“A lot of these women have very definite opinions about themselves, but they don’t truly see themselves,” said Strouse. In a world so dominated by the images we put forward in social media, this rings especially true today.
I was able to speak to a few of the cast members as they prepared for their rehearsal last night. When asked what the play meant to or impressed upon them, Mary Henaghan, who plays Mrs. Shapiro, immediately spoke up, “We’ve come a long way since the 1930’s.”
Her daughter, Kate Henaghan, whose main role is the Instructress, but also plays a variety of smaller parts, noted some of the differences between that period and now. “I love the costumes, and the makeup, and the manners were so nice,” she continued, “Most everyone was taught how to do things properly.”
Cynthia Tademy, who plays Maggie, is more into the language, “Being a cinema person, I have both versions of this play. Although the dialogue didn’t feel as witty in the 80’s, it was still bright, and intelligent, and quick,” something she says it feels great as an actor to sink your teeth into.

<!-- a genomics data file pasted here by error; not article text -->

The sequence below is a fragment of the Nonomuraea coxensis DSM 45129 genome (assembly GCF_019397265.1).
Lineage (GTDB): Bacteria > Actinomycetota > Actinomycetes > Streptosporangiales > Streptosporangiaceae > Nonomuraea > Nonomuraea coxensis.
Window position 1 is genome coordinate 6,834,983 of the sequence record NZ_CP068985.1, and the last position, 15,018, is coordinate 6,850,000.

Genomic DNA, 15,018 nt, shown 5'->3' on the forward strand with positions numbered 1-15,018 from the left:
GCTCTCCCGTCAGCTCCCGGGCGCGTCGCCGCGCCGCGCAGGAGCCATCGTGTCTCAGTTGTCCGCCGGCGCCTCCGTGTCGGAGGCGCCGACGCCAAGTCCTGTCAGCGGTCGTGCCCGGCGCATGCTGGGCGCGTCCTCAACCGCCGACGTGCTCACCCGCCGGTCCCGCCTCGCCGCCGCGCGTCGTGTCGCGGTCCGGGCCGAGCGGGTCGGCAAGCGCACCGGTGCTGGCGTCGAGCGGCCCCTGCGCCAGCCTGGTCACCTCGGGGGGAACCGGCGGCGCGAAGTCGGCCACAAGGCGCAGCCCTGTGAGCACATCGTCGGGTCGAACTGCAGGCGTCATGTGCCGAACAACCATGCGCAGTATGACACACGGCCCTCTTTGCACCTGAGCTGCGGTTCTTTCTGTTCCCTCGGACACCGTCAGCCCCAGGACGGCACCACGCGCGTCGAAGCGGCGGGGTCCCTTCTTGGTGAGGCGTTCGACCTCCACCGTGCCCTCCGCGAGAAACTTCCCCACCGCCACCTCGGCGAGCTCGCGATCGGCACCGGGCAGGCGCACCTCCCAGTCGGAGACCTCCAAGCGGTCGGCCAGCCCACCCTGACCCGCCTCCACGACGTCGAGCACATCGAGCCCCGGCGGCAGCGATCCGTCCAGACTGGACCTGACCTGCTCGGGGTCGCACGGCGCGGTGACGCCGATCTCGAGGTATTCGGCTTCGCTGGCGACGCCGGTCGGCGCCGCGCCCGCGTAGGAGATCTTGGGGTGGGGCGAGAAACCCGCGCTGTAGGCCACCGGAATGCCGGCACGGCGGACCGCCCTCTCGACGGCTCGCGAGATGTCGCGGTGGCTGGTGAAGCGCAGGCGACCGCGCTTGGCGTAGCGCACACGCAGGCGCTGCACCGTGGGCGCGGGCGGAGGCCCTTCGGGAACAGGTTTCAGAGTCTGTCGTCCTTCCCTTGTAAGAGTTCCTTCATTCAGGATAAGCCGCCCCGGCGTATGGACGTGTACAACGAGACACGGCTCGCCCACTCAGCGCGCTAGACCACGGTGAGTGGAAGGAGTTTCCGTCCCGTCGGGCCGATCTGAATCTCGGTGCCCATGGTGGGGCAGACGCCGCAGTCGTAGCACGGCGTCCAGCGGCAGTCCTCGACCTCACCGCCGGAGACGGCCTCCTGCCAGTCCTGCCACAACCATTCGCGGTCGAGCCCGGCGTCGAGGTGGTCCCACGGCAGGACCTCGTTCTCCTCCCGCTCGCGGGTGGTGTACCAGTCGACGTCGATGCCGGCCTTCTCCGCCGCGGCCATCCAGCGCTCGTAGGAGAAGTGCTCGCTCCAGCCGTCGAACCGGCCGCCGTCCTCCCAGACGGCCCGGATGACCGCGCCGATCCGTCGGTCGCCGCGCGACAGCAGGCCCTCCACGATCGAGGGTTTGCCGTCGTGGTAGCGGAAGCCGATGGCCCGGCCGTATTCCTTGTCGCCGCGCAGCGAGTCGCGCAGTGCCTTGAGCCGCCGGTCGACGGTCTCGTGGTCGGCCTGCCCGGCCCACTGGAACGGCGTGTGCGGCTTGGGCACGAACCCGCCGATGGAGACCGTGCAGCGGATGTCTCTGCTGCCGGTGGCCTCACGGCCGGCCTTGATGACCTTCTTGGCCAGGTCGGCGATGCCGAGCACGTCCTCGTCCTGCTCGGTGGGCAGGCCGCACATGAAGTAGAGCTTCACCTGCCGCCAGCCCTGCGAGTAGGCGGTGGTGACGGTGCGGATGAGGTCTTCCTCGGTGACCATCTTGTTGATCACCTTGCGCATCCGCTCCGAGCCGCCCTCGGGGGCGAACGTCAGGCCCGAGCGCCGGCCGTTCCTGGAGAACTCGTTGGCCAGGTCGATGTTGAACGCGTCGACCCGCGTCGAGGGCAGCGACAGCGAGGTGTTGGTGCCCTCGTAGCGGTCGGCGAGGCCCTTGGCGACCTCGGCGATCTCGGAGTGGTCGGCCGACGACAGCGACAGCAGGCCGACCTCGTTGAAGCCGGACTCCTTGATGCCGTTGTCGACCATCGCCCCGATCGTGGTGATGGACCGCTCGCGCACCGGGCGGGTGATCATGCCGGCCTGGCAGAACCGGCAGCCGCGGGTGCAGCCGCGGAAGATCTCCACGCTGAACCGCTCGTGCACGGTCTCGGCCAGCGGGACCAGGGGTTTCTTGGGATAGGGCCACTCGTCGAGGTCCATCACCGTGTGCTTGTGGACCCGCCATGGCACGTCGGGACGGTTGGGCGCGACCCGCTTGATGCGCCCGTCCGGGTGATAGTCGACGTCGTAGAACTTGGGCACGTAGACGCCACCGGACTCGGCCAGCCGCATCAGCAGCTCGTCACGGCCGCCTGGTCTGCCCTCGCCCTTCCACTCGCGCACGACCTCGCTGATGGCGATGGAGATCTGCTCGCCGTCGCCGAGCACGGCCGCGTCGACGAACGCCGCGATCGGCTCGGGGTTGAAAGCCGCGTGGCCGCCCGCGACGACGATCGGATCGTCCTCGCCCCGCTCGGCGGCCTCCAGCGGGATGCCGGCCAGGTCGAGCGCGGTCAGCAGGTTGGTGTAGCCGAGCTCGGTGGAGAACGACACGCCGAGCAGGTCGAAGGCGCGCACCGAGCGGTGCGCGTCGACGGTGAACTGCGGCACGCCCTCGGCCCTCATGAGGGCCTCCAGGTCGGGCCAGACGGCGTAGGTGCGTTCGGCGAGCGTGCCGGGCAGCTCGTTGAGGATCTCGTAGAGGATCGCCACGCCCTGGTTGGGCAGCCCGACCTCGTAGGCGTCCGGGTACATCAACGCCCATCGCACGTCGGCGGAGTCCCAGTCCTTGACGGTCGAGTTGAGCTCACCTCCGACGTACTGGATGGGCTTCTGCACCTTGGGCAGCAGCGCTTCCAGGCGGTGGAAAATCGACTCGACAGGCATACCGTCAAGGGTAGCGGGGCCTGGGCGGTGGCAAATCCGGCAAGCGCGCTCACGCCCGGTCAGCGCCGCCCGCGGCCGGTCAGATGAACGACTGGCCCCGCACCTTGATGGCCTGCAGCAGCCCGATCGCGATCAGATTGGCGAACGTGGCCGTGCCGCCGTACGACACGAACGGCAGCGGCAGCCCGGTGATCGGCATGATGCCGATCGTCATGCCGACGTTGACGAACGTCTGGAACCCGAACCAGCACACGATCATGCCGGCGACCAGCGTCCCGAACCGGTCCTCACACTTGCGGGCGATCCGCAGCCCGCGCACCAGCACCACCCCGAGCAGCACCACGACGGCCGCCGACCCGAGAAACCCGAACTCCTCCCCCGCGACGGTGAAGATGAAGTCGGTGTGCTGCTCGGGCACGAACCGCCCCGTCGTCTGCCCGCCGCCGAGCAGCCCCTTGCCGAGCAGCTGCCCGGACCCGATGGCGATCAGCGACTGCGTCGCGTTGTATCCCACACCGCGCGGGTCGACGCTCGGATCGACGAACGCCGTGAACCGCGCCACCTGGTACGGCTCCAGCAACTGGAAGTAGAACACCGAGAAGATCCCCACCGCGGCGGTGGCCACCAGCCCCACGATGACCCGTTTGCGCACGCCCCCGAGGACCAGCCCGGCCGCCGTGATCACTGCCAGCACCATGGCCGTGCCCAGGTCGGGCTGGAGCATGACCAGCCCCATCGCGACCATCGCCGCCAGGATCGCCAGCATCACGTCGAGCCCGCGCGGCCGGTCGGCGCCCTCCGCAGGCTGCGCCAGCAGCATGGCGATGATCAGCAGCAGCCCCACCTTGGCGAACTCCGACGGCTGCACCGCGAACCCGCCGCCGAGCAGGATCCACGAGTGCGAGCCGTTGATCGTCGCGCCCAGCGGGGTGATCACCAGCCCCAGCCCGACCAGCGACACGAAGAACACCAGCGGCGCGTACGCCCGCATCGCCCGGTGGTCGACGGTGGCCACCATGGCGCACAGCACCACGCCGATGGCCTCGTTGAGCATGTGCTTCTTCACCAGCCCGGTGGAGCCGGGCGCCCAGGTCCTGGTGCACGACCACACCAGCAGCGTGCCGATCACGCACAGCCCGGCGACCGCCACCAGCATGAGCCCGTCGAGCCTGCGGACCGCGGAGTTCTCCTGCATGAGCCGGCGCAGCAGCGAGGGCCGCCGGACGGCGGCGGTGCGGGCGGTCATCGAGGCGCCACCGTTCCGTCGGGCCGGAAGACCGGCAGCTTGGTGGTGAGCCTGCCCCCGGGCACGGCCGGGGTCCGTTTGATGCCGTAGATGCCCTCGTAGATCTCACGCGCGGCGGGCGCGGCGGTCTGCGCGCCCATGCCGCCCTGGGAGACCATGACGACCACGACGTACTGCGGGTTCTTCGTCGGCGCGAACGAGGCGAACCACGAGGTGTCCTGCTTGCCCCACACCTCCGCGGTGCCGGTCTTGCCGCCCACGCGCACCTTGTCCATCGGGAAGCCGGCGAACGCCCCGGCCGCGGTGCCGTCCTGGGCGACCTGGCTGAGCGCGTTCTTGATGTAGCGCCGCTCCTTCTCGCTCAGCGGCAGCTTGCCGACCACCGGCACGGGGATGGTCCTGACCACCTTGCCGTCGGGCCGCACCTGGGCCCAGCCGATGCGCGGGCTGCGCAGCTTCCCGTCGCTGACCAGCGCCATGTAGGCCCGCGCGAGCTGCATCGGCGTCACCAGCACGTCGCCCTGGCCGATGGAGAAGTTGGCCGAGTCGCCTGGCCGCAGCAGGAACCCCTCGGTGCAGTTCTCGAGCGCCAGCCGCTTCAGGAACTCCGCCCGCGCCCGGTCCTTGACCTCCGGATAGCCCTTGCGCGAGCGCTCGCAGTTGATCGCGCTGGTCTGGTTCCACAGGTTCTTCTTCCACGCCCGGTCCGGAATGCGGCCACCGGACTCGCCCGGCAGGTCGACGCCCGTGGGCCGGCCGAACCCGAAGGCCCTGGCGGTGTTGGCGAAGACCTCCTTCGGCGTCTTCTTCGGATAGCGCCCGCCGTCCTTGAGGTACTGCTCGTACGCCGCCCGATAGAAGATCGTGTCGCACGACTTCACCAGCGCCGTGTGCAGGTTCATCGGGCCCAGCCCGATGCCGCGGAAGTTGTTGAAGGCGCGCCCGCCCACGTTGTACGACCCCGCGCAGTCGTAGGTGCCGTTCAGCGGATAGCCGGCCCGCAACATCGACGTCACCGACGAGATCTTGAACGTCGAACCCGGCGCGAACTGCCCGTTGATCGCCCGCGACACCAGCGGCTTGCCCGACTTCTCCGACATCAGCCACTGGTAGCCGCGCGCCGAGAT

Cat Gendell, who portrays Sylvia, also mentioned how great it was to work with the rest of the cast. “People were knitting at the read through,” she mentioned, noting how powerfully feminine it was, and a great way to start off a process with so many different types of actresses and characters to explore. As for how the show reflects our times, “It’s so backwards,” Gendell said, noting that “it is fun to figure out the differences.” (We actually talked a good deal more, but I don’t want to spoil any plot for anyone, so I’m going to leave off here with our discussion.)
“I think this is a show that has to have such tremendous respect for the intelligence of this audience,” said Darden Dickerson, who is playing Olga. “If you look at the life of Clare Boothe Luce, she is nothing like Mary. You have to look at the presentation rather than what they are telling you.”